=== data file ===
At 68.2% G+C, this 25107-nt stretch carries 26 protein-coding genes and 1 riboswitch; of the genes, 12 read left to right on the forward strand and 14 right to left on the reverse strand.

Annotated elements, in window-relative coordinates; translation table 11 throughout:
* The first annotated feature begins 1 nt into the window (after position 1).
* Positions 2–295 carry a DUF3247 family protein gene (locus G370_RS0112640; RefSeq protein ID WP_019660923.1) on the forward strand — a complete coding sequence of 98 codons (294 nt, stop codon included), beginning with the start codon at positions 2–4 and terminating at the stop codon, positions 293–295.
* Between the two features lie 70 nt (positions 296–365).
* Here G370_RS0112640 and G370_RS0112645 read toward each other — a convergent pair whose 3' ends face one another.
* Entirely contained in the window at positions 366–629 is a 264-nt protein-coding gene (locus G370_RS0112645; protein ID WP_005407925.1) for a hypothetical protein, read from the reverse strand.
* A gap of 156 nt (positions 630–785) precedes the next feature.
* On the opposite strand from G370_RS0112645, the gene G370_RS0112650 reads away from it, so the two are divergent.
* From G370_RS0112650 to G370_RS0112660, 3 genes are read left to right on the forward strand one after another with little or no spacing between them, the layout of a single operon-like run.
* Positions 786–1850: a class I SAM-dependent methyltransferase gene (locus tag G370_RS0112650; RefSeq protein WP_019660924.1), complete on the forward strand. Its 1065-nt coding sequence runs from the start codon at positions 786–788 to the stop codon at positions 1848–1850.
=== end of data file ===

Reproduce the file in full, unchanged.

At 68.2% G+C, this 25107-nt stretch carries 26 protein-coding genes and 1 riboswitch; of the genes, 12 read left to right on the forward strand and 14 right to left on the reverse strand.

Annotated elements, in window-relative coordinates; translation table 11 throughout:
* The first annotated feature begins 1 nt into the window (after position 1).
* Positions 2–295 carry a DUF3247 family protein gene (locus G370_RS0112640; RefSeq protein ID WP_019660923.1) on the forward strand — a complete coding sequence of 98 codons (294 nt, stop codon included), beginning with the start codon at positions 2–4 and terminating at the stop codon, positions 293–295.
* Between the two features lie 70 nt (positions 296–365).
* Here G370_RS0112640 and G370_RS0112645 read toward each other — a convergent pair whose 3' ends face one another.
* Entirely contained in the window at positions 366–629 is a 264-nt protein-coding gene (locus G370_RS0112645; protein ID WP_005407925.1) for a hypothetical protein, read from the reverse strand.
* A gap of 156 nt (positions 630–785) precedes the next feature.
* On the opposite strand from G370_RS0112645, the gene G370_RS0112650 reads away from it, so the two are divergent.
* From G370_RS0112650 to G370_RS0112660, 3 genes are read left to right on the forward strand one after another with little or no spacing between them, the layout of a single operon-like run.
* Positions 786–1850: a class I SAM-dependent methyltransferase gene (locus tag G370_RS0112650; RefSeq protein WP_019660924.1), complete on the forward strand. Its 1065-nt coding sequence runs from the start codon at positions 786–788 to the stop codon at positions 1848–1850.